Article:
In what may prove to be a watershed moment for real property tax exemption jurisprudence in New Jersey, the Appellate Division has held that property located on the campus of Kean University (a State owned institution of higher education), but being utilized and occupied, in part, by a for-profit restaurant, is nonetheless still entitled to a tax exemption because it is being used for an exempt “public use” pursuant to N.J.S.A. 54:4-3.3.  In reversing the decision of the New Jersey Tax Court, the court in Gourmet Dining, LLC v. Union Township, (App. Div. 2019) (Docket No. A-4799-17T3), held that the Tax Court employed too narrow a view of “public purpose” in rejecting the property owner and business operator’s claim for exemption.

The Gourmet Dining court recognized that “generally speaking, [public use] connotes an activity which serves as a benefit to the community as a whole, and which, at the same time is directly related to the functions of government…. In each instance where the test is to be applied the decision must be reached with reference to the object sought to be accomplished and the degree and manner in which the object affects the public welfare.”  (citing to City of Newark v. Essex Cty. Bd. Of Taxation, 54 N.J. 171, 187 (1969) (quoting Roe v. Kervick, 42 N.J. 191, 207 (1964).  The Court thus concluded that the concept of what constitutes a “public purpose” is to be expanded “when necessary to encompass changing public needs of a modern dynamic society.”  Id.

In so doing, the Appellate Division focused on the following factors, which it concluded collectively tipped the scales in favor of its “public use” determination and resulted in applicability of the statutory tax exemption in the case of Gourmet Dining LLC’s operations:

  1. at least 10% of the subject restaurant revenues were required to be allocated to Kean University student scholarships;
  2. the Tax Court had improperly substituted its judgment for that of the University’s Board of Trustees, which believed and concluded, in its approving resolution, that the introduction of an upscale restaurant at its on-campus building would enhance the public perception of the University and the institution’s “forward-looking” status;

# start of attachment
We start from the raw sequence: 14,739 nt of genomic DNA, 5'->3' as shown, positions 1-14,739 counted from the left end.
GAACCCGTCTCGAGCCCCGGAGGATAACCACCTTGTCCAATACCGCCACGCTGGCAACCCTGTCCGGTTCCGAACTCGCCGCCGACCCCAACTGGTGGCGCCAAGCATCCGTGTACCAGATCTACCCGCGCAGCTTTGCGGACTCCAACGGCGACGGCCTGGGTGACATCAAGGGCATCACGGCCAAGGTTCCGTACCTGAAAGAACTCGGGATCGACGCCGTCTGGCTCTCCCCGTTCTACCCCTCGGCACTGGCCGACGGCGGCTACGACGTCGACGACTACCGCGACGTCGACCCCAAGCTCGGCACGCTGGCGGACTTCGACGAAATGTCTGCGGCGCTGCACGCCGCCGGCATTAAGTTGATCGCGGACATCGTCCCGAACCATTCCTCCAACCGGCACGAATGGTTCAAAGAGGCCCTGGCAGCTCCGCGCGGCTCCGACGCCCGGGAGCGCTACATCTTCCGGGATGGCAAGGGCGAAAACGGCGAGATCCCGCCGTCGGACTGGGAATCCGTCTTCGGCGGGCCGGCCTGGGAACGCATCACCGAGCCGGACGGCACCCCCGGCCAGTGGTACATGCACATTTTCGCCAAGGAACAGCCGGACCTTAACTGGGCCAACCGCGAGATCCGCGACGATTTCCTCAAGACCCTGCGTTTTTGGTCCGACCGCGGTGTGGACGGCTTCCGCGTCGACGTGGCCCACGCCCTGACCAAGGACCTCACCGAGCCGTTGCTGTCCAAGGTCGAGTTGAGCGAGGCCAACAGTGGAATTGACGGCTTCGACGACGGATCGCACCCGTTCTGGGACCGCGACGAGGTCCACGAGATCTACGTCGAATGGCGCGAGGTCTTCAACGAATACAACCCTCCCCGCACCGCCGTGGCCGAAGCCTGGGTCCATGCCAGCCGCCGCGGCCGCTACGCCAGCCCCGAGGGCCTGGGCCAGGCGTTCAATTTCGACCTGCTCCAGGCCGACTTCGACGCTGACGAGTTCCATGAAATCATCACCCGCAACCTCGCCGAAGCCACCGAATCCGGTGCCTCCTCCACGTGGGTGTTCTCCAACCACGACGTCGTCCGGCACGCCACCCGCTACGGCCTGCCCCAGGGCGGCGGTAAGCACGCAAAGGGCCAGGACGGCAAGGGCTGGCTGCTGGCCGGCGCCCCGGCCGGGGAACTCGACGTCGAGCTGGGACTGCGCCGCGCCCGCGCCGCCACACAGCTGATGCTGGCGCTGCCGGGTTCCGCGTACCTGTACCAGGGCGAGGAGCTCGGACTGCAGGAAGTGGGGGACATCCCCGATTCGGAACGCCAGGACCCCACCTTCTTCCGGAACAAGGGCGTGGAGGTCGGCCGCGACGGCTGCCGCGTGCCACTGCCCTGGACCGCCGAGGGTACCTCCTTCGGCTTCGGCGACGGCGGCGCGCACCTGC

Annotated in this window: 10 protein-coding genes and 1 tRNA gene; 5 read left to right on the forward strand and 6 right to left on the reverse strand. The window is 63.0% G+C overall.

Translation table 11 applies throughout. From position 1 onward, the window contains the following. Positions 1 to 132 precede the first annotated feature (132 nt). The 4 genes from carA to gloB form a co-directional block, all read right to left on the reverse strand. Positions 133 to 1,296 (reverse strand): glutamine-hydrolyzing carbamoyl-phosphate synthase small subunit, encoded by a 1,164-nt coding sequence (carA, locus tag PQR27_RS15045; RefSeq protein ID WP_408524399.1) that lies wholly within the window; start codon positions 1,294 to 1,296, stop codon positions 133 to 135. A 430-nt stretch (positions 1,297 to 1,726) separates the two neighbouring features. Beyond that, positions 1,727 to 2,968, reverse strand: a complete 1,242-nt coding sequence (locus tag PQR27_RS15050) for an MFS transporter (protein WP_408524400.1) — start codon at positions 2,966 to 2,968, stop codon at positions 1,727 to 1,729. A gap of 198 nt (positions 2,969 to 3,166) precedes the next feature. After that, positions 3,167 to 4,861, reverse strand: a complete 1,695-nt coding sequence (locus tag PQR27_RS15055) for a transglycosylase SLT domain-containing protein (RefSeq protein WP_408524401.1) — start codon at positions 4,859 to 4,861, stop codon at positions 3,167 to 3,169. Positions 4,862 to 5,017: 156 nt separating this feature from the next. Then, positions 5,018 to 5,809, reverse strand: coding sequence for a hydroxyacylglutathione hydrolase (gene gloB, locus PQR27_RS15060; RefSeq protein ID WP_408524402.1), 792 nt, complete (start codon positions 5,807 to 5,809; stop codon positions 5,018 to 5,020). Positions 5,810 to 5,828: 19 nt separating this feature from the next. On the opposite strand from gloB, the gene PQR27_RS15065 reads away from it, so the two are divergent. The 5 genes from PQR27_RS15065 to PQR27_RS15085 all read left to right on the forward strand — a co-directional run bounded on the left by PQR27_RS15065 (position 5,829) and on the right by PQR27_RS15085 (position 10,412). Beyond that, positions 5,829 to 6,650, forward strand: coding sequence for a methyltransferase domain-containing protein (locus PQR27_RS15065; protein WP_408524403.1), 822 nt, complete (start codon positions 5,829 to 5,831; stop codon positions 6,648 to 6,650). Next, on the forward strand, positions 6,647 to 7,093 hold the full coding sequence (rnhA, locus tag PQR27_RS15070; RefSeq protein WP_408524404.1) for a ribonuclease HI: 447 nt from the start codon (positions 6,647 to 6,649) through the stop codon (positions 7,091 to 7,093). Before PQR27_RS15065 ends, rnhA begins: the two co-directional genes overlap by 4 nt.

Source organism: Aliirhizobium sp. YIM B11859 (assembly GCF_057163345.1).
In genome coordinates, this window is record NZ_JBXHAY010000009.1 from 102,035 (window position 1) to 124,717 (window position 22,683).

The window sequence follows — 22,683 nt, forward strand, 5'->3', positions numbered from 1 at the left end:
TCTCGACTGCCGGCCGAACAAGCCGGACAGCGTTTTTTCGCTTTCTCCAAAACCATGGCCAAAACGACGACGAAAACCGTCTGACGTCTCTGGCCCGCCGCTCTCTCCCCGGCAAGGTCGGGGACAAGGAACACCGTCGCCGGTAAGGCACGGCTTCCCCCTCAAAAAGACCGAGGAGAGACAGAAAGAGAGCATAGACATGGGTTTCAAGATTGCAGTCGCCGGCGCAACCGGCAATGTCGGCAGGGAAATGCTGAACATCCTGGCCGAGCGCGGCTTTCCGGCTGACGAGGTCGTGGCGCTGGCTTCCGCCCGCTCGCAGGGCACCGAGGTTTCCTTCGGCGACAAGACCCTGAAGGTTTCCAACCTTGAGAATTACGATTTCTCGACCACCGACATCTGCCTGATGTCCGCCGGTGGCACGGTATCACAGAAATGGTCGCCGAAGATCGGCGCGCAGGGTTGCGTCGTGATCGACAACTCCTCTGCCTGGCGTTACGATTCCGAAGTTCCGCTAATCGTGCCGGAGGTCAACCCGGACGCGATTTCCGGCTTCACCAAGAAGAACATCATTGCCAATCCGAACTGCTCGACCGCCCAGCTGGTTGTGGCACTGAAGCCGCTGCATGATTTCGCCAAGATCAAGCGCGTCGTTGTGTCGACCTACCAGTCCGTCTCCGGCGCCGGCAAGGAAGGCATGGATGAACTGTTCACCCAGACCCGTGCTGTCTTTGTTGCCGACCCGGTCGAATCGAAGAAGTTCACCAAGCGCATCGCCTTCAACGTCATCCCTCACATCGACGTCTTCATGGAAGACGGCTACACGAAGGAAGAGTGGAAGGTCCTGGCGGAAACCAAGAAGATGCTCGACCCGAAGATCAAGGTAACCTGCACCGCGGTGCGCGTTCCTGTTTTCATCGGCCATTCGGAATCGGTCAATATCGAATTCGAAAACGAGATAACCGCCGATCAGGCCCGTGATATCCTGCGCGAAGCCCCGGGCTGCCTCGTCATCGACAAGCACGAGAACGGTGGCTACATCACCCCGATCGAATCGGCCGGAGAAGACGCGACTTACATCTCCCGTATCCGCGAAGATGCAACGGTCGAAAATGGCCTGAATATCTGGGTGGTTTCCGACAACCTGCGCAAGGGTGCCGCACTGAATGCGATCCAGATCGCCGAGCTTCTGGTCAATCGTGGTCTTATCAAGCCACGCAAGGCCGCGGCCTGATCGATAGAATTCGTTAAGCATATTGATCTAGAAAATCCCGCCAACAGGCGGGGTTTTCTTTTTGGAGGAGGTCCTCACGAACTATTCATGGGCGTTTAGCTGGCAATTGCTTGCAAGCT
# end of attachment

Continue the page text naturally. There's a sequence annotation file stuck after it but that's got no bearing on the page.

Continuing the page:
3. the restaurant served as an important recruiting tool for the University;
  4. 85% of the restaurant’s employees were students of the University;
  5. the restaurant used produce grown on University property in its operations;
  6.  the restaurant provided its compost waste to the University as part of a science program which involved research projects conducted by the University’s students and faculty; and
  7.  the University’s management arrangement with the for-profit restaurant was not a lease, but rather a license agreement and therefore did not trigger the exception to tax exemption prescribed by N.J.S.A. 54:4-3.6 for improvements leased to for-profit entities.

This decision thus squarely places the focus of the exemption analysis on the contractual methods employed by the public entity with its for-profit counterpart (the use of management agreements/licenses, as opposed to leases) and the presence of conditions compelling a result that furthers an undeniable public purposes (such as the specific earmarking of revenues derived from these arrangements for student scholarships).  When fashioned correctly, the groundwork can be laid for application of the statutory tax exemption, even in the case of for-profit operations on the tax exempt premises.  Careful planning and consultation, with the involvement of experienced real property tax practitioners, is therefore essential in order to properly structure these transactions with for-profit entities in a manner that best enhances the prospect that the “public purpose” exemption will both apply and be upheld by the courts.